Download the FREE SBS Radio App for a better listening experience
The island of Diego Garcia, part of the Chagos Archipelago, in the Indian Ocean, is home to one of the most secretive US military base in the world. But before the base was built, in the 1970s, a local population, the Chagossians lived on the island.
The displacement of the Chagossians
The Chagossians who lived on Diego Garcia from the 18th century were from African, Indian and Malay backgrounds. Many were brought as slaves by the French and the British to work on coconut plantations. When they were freed, they stayed on the island to live and work.
The islands were part of Mauritius, but three years before the country’s independence, the UK separated the islands.
A few years later, Britain decided to rent the island to the United States. The Chagossians were first forced to leave Diego Garcia, then all the islands, threatened by the US Marines, put on boats without food or water. They were moved to Mauritius, reduced to live in slums, with not many prospects.
Claiming back their islands
From 1999, the Chagossians decided to fight back by taking the British government to court, asking for compensation and the right to return to their archipelago. They won the right to return to their island in 2006, but that decision was overturned a year later.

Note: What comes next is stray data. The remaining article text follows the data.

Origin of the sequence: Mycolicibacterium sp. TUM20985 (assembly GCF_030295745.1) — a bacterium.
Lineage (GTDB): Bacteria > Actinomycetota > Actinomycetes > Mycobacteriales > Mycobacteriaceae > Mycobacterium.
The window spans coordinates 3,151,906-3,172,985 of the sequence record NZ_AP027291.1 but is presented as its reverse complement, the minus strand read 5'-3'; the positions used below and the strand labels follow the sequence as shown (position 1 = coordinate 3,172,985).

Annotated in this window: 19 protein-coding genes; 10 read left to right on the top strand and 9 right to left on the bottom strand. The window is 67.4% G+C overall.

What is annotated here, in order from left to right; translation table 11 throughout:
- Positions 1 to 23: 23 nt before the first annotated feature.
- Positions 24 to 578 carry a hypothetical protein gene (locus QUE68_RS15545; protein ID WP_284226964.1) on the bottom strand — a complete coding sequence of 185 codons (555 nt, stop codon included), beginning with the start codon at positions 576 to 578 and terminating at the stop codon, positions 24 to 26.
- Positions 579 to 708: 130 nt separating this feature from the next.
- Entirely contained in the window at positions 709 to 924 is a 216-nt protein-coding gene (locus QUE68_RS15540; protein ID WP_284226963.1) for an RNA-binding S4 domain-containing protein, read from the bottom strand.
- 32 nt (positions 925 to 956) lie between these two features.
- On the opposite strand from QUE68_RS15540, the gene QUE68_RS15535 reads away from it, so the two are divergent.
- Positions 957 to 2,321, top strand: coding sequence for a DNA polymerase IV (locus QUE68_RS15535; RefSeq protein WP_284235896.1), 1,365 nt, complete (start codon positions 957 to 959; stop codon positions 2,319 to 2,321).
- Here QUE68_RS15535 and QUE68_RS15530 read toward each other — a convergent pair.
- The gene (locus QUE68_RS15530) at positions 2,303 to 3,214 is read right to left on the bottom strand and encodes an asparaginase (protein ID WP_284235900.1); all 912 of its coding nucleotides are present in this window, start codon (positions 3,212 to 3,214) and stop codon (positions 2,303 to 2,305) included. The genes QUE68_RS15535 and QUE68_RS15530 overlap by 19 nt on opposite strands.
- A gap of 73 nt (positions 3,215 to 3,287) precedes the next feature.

As of last year, the UK repeated that it wouldn’t let the Chagossians return to their islands. But new developments are giving hope to the Chagossians.
Mauritius has also been claiming the Chagos Islands saying the separation from 1965 was in breach of a UN resolution. At the end of June, the United Nations voted in favour of referring the dispute to the International Court of Justice.
“Mauritius brought the matter of the sovereignty to the United Nations and they were victorious over Britain by 94 to 15 votes, explained expert David Vine to SBS French. “It was quite an embarrassing defeat for Britain, they were abandoned by basically every European nation.” 65 countries, including France, Canada and Germany, abstained. Australia is part of the 15 countries that voted against.
The court will issue an opinion on who deserves sovereignty over the islands. It won’t be legally binding, but it would look bad for Britain to ignore the ruling.
What does it mean for the Chagossians?
The government of Mauritius has supported the Chagossians over time, to different degrees. The leader of the Chagos Refugees Group, Louis Olivier Bancoult, was with the Mauritian prime minister during the United Nations vote.
But it’s not guaranteed that if Mauritius regains sovereignty, it will allow the Chagossians to return. “Mauritius is a bit concerned that if they recognise that there are Indigenous people to the Chagos Archipelago, they could potentially lose sovereignty themselves,” explains David Vine.
David Vine, author of Island of Shame: The Secret History of the U.S. Military Base of Diego Garcia, is coming to Australia in September for a series of conferences.
Listen to our interview with David Vine about the Chagossians: